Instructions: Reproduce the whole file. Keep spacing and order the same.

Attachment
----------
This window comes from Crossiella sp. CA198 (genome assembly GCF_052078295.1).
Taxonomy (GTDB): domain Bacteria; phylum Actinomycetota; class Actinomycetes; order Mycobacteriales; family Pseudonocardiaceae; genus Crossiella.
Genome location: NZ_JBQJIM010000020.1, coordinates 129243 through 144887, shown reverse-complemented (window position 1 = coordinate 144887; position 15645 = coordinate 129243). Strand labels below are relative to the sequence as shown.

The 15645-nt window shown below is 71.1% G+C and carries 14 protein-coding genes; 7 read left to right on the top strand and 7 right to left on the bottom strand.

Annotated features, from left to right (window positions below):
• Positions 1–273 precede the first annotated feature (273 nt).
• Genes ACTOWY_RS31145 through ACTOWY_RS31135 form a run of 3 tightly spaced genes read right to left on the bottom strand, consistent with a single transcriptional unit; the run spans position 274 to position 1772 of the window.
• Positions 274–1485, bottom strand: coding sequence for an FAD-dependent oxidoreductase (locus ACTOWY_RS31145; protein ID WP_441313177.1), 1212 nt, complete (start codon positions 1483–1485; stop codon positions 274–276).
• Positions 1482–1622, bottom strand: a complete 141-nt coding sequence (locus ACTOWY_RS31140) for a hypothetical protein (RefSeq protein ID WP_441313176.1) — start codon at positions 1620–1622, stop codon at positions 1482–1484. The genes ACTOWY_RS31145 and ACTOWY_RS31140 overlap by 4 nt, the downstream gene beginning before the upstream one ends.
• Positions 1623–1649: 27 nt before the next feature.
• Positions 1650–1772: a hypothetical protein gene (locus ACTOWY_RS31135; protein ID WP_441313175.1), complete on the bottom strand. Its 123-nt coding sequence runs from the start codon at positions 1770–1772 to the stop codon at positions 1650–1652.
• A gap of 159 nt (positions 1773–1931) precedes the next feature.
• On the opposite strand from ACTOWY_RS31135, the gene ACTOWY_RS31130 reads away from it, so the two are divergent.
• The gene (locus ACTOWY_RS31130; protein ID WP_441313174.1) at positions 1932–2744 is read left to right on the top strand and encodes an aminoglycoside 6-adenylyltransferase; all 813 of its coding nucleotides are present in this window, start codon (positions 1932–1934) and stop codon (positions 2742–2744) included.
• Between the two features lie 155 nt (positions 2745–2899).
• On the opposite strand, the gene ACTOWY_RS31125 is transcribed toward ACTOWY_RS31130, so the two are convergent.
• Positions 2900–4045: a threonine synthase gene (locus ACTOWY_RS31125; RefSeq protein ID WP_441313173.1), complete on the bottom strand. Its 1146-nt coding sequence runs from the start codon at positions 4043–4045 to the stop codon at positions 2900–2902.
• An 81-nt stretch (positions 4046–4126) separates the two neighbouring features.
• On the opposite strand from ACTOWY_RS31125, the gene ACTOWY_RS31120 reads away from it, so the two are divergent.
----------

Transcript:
This window comes from Crossiella sp. CA198 (genome assembly GCF_052078295.1).
Taxonomy (GTDB): domain Bacteria; phylum Actinomycetota; class Actinomycetes; order Mycobacteriales; family Pseudonocardiaceae; genus Crossiella.
Genome location: NZ_JBQJIM010000020.1, coordinates 129243 through 144887, shown reverse-complemented (window position 1 = coordinate 144887; position 15645 = coordinate 129243). Strand labels below are relative to the sequence as shown.

The 15645-nt window shown below is 71.1% G+C and carries 14 protein-coding genes; 7 read left to right on the top strand and 7 right to left on the bottom strand.

Annotated features, from left to right (window positions below):
• Positions 1–273 precede the first annotated feature (273 nt).
• Genes ACTOWY_RS31145 through ACTOWY_RS31135 form a run of 3 tightly spaced genes read right to left on the bottom strand, consistent with a single transcriptional unit; the run spans position 274 to position 1772 of the window.
• Positions 274–1485, bottom strand: coding sequence for an FAD-dependent oxidoreductase (locus ACTOWY_RS31145; protein ID WP_441313177.1), 1212 nt, complete (start codon positions 1483–1485; stop codon positions 274–276).
• Positions 1482–1622, bottom strand: a complete 141-nt coding sequence (locus ACTOWY_RS31140) for a hypothetical protein (RefSeq protein ID WP_441313176.1) — start codon at positions 1620–1622, stop codon at positions 1482–1484. The genes ACTOWY_RS31145 and ACTOWY_RS31140 overlap by 4 nt, the downstream gene beginning before the upstream one ends.
• Positions 1623–1649: 27 nt before the next feature.
• Positions 1650–1772: a hypothetical protein gene (locus ACTOWY_RS31135; protein ID WP_441313175.1), complete on the bottom strand. Its 123-nt coding sequence runs from the start codon at positions 1770–1772 to the stop codon at positions 1650–1652.
• A gap of 159 nt (positions 1773–1931) precedes the next feature.
• On the opposite strand from ACTOWY_RS31135, the gene ACTOWY_RS31130 reads away from it, so the two are divergent.
• The gene (locus ACTOWY_RS31130; protein ID WP_441313174.1) at positions 1932–2744 is read left to right on the top strand and encodes an aminoglycoside 6-adenylyltransferase; all 813 of its coding nucleotides are present in this window, start codon (positions 1932–1934) and stop codon (positions 2742–2744) included.
• Between the two features lie 155 nt (positions 2745–2899).
• On the opposite strand, the gene ACTOWY_RS31125 is transcribed toward ACTOWY_RS31130, so the two are convergent.
• Positions 2900–4045: a threonine synthase gene (locus ACTOWY_RS31125; RefSeq protein ID WP_441313173.1), complete on the bottom strand. Its 1146-nt coding sequence runs from the start codon at positions 4043–4045 to the stop codon at positions 2900–2902.
• An 81-nt stretch (positions 4046–4126) separates the two neighbouring features.
• On the opposite strand from ACTOWY_RS31125, the gene ACTOWY_RS31120 reads away from it, so the two are divergent.